Columbia Sportswear sees market advantages in OutDry acquisition

Columbia is counting on its OutDry acquisition to provide a competitive advantage when it comes to speeding up time to market, as well as expand its reach into markets outside the outdoor industry. SNEWS has details.

As was announced in SNEWS on Aug. 4, Columbia Sportswear has signed an agreement to buy the intellectual property and other assets of the OutDry brand, a waterproof/breathable membrane for gloves and footwear, from Nextec S.r.l. in a cash-only transaction. Terms of the deal, which is expected to close during the third quarter of 2010, were not disclosed.

OutDry’s construction methods bond a waterproof/breathable membrane directly to the inside of the outermost layer of a shoe or glove. The company said the patented process prevents water or dirt from penetrating internal airspaces and fabric layers -- a drawback with booties or bladders from other suppliers.

“We think it is a superior differentiating technology that would benefit us to own to set ourselves apart in the industry,” Ron Parham, senior director of investor relations and corporate communications, told SNEWS®.

Nextec co-founders and brothers Luca and Matteo Morlacchi will remain with the company, serving as CEO and general manager, respectively, of OutDry Technologies. OutDry will operate as a wholly owned subsidiary of Columbia Sportswear, and retain its headquarters in Busto Arsizio, near Milan, Italy. It will also continue to run its branch operations in China.

Already in use in an assortment of gloves at Mountain Hardwear since fall 2009, with more to come in 2010, the company will be incorporating OutDry in select Columbia-branded gloves and footwear, as well as Montrail footwear, for fall 2011. Inclusion in Sorel-branded products is slated for fall 2012.

“When it comes to the outdoor industry, there are a few benefits that consumers are looking for above all others. Whether it’s in garments or footwear and gloves, staying dry, staying warm and not creating an environment where you are going to sweat inside the garment is critical,” Parham told SNEWS. “In all the technologies we’ve looked at over the years and tried ourselves, OutDry seemed to have, in our view, the best solution to deliver that benefit to outdoor consumers.”

The acquisition of OutDry will also allow Columbia to reduce the time it takes to bring product to market from where it is now at 18 months to a more competitive timeline, SNEWS was told. This, in turn, will help the company better compete with other brands inside and outside the outdoor market -- something Columbia executives have been recently emphasizing.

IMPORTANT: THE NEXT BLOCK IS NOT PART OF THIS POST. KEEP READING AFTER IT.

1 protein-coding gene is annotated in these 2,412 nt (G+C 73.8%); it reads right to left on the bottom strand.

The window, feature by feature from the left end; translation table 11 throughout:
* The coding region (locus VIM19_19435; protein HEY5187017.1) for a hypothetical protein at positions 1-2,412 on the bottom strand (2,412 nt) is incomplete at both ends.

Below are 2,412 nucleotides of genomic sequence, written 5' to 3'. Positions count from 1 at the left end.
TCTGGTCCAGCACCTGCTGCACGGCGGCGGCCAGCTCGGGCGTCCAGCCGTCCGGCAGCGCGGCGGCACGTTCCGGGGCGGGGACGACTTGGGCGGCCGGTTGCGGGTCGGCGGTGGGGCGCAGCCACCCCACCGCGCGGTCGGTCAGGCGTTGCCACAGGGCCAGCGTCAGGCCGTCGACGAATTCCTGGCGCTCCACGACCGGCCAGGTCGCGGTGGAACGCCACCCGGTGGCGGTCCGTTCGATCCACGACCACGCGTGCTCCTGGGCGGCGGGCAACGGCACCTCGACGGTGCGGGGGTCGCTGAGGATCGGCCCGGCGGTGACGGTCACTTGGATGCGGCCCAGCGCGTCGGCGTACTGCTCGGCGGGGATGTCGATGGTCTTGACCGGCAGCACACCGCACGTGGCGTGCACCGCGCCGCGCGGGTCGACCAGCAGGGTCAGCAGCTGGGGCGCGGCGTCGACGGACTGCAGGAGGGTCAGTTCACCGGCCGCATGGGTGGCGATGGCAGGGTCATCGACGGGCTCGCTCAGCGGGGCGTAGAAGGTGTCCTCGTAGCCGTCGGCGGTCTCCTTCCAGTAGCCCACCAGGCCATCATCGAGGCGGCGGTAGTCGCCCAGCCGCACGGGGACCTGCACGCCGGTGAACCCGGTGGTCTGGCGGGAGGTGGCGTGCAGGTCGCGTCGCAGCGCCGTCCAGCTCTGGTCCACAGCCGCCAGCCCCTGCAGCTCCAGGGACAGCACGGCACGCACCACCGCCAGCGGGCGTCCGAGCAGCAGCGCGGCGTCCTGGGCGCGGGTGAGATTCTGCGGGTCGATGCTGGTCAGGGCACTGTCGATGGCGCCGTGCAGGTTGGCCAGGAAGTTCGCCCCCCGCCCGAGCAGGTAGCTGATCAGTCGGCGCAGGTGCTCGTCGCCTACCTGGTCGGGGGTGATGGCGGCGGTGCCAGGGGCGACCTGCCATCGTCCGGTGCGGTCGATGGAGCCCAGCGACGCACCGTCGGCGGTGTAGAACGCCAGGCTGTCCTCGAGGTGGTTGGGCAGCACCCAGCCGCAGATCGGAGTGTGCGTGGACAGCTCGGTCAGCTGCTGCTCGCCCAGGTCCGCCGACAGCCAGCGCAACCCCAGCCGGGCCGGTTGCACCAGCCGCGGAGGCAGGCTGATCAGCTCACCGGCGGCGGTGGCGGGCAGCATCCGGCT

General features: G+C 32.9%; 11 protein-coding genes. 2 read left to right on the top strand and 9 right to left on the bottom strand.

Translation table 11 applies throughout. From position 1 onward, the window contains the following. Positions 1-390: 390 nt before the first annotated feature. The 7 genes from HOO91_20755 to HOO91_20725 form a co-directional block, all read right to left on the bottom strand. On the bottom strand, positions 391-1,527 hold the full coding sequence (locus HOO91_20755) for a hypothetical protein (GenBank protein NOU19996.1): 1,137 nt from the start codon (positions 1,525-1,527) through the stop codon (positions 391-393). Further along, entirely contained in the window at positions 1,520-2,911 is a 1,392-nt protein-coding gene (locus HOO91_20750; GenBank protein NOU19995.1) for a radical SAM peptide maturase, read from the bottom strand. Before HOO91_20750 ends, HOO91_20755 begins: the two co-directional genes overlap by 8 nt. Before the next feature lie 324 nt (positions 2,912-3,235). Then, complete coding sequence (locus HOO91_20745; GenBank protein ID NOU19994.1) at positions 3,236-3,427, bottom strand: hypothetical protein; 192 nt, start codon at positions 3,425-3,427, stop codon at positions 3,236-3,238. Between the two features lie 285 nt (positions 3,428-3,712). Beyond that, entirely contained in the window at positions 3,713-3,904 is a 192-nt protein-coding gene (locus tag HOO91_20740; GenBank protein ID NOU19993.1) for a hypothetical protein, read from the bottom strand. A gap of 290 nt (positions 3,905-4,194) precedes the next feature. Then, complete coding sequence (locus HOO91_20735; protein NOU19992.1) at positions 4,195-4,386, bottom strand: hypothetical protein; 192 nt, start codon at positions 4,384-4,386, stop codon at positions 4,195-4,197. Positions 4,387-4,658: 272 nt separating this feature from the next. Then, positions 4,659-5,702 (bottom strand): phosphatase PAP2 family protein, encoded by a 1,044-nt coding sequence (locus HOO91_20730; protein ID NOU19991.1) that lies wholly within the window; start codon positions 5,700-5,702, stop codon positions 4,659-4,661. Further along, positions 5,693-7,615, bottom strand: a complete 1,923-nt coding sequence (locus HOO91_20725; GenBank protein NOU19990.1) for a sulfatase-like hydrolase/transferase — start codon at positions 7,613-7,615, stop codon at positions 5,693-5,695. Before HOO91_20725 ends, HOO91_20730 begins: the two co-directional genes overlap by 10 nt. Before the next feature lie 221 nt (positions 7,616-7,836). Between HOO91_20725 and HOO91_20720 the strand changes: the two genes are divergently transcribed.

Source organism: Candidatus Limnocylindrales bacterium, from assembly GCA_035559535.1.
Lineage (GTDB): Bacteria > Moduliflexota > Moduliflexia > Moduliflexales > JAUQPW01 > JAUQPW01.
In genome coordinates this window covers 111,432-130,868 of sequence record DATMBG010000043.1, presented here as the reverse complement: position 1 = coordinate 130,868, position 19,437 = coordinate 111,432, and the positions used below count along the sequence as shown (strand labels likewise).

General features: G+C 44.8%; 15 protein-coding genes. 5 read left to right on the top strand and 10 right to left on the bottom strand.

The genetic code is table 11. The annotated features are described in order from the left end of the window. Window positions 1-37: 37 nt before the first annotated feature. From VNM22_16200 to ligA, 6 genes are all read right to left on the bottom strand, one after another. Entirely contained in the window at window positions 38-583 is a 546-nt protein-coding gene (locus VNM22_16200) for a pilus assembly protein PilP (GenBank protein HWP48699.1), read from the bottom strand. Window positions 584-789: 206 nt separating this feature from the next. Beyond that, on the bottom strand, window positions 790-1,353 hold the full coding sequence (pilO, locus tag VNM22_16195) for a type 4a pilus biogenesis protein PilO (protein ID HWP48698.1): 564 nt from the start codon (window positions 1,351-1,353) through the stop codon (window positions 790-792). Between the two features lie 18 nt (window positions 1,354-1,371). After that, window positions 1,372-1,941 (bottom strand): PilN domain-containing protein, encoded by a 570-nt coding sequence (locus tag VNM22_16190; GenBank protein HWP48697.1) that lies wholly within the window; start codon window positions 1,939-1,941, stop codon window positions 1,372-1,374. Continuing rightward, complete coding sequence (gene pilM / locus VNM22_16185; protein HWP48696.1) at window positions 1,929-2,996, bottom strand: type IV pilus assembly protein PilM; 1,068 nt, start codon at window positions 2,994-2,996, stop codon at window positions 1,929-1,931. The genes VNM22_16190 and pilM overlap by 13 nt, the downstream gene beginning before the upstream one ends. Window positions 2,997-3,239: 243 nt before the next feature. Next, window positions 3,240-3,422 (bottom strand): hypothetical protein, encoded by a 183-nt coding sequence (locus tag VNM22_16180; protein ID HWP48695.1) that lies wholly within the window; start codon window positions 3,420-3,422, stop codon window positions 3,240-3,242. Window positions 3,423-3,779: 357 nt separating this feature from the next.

“Whether (the acquisition of OutDry) in and of itself is a significant step in that direction is yet to be determined, but it definitely gives us the opportunity to control our own destiny,” Parham told SNEWS. “We’re not in the position of having to wait for a third-party provider to come up with a solution on their timeline and then figure out how to implement or integrate that into our product line. We can much more quickly advance the technology and have it appear in our product line sooner.”

Other ventures outside of the outdoor industry are being examined, including the military, work safety, athletic, and even the casual and dress shoe markets.

“With resources from Columbia, we will be able to take our product innovation to newer levels and markets,” Matteo Morlacchi told us during Outdoor Retailer Summer Market. “The objective of Columbia, naturally, is to grow the brand, and we look forward to that.”

OutDry is already in use by a variety of companies in the outdoor market, including Kamik, Lafuma, Montbell, Wenger and Gronell. Parham said Columbia will review all of those relationships, as well as looking at additional relationships to pursue.

“We haven’t made any determinations there and don’t want to speculate at this time,” he said, adding that the company could not share what, if any, stipulations may be implemented on OutDry’s use by others in the outdoor sector.

Morlacchi added, “While we may limit the opportunities to use our product with direct competitors, we will certainly continue to support the relationships we currently have, as we also continue to look at other brands who wish to use OutDry. For example, we recently set up a partnership with Scarpa that we and Columbia are very proud of.”

The sale is not expected to have a material effect on Columbia’s (Nasdaq: COLM) 2010 operating results, the company said.

--Wendy Geister with Michael Hodgson


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